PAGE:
As part of some outreach in June, the cruise team took part in a visit day from a Somerset sixth form college, Richard Huish, who came to the National Oceanography Centre for a series of talks about our on-going research. As part of their visit day, they had a lecture from Dr. James Hunt on the history of landslides from the Canaries, and a visit to the core store (BOSCORF) to see several cores and get an overview of how we interpret landslide deposits. This post is aimed specifically at students during their A-Levels, and hopes to explain the science we are working on within the context of the A-Level syllabus. If you are taking your A-Levels at the moment, please take part in our Q and A on the “Chat to the Team” post; we would love to hear from you!



Part of the A-Level geography syllabus covers tsunamis as a hazard in addition to climatic hazards that affect the UK. Though most case studies focus on the recent earthquake induced events in Indonesia and Japan, though it is worth remembering, that over the Holocene (the most recent geological time period spanning 12000 years ago to present), several landslides have occurred on European continental margins that had the potential to generate tsunamis that would affect the UK. The Arctic Landslide Tsunami Project is playing a key role in working out how much of a hazard submarine landslides pose, and when or if they are likely to occur.  


Shot of dawn from the Pelagia while winching back the CTD (Conductivity, Temperature Depth: measures the characteristics of the water column)


One of the biggest research questions of the Arctic Landslide Tsunami Project, is to assess the link between when these landslides occur, and the climate at the time. This is largely driven by one of the biggest coincidences in timing between two events that occurred approximately 8200 years ago: the Storegga Landslide, and the 8.2 ka BP cooling event.



The 8.2 event was the last of the major climatic shifts to occur, though there have been several others (the Younger Dryas event is a case study within the Climate module, during which time half of the deglacial warming occurred in year (almost 10-12°), at 8.2 ka, a 5.4-11.7° C drop in temperature over Northern Europe occurred in less than 10 years). The 8.2 event is interesting to climatologists as it occurred during a period of relative warmth and stability. During glacial periods, there are numerous records of rapid and large climate shifts known as Dansgaard-Oeschger cycles, which follow a pattern of slow cooling and rapid warming, but few rapid climate shifts are known from the warmer interglacial periods.



Why this matters, is that we are currently in a warm period, not too different to the conditions just before the 8.2 event, and we need to understand not only what triggered the event, but also, the other hazards that were potentially generated by it. The widely accepted theory for the cause of the 8.2 is that an ice dam that had been holding back a large volume of very cold fresh water, generated by the melting of Laurentide Ice sheet (covering North America during the last glacial) suddenly broke, and released this water into the North Atlantic. The North Atlantic is one of the most important components of the global climate system, as the formation of deep water in the Nordic Seas and to the south of Greenland helps drive the northward flow of warm water held within the Gulf Stream that keeps the UK nice and warm.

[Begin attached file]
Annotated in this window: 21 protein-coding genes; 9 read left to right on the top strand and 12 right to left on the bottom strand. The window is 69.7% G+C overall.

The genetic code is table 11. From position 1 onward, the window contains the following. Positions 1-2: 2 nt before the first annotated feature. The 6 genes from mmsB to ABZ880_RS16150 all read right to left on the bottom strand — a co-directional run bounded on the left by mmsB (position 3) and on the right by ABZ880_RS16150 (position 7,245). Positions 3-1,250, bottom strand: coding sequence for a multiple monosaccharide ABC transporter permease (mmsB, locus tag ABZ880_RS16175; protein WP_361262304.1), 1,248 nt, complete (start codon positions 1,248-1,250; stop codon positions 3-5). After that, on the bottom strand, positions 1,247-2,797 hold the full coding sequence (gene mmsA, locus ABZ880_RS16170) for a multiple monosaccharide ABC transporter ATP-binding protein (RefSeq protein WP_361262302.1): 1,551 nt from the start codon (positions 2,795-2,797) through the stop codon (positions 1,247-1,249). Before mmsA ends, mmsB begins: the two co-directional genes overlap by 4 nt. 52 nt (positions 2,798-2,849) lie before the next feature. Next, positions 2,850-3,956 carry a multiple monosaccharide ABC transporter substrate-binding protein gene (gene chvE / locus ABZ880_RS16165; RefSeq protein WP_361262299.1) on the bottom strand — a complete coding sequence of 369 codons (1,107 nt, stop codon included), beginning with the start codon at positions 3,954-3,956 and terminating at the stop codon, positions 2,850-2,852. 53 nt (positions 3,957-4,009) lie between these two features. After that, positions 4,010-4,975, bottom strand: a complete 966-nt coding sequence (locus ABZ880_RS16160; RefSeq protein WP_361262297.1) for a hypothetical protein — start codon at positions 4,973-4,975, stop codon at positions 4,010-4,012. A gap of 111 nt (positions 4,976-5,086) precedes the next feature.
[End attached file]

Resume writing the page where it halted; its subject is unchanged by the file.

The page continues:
The second event, the Storegga Landslide, is the largest known and dated submarine landslide in the North Atlantic, and has been placed at 8.15 ka BP. Though this is a hard date to refine, it falls exactly within the coldest period of time recorded in the Greenland Ice records (8.16 ka BP). The landslide generated a tsunami that was 10 m high when it reached Scotland and the Shetland Islands (comparable in height to the two recent tsunamis), and tsunami deposits have been found along the Norwegian coast and as far afield as Greenland. The landslide itself moved enough sediment to cover all of Scotland in a 100 m thick layer, and an event of this size today would cause significant damage to UK industry and infrastructure, and represent a significant risk to the large oil and gas operations in the North Sea (The headwall of the Storegga Slide is very close to one of the largest complexes: the Ormen Lange field, which was subject to a comprehensive assessment of stability and landslide frequency in 2005 before operations began).



Landslide events are recorded as turbidites, distinctly different layers of silt or fine sand in an otherwise muddy (hemipelagite) background, by looking at the nature of the material in the turbidites, its size, chemical composition, how well sorted it is and the structures it shows, we can tell where the landslide came from, how old it is and whether or not it happened in one big slide (likely to generate a tsunami) or in several smaller slides from the same region (less tsunamigenic potential, but still likely to cause a hazard).



The key question for my PhD, is looking at the timings of these two events, in order to determine if there is a relationship between them. Did the cooling cause the landslide, or did the landslide contribute to the cooling? Are landslides caused by rapid changes in the oceans? If so, are we more likely to see one happen with contemporary global warming?



These questions can only be answered by heading to the deepest parts of the Nordic Seas, the Lofoten basin, and to the parts of the ocean floor that sit directly beneath the deep water currents. This current is generated by the sinking of water in the Nordic Seas, where it splits and part heads north along the Voring Plateau margin towards the Barents sea, and part heads south over the Iceland Scotland Ridge, a shallow sill of 800 m water depth where we are hoping to collect a core that records the strength of this current, and any landslide events that occurred over the Holocene.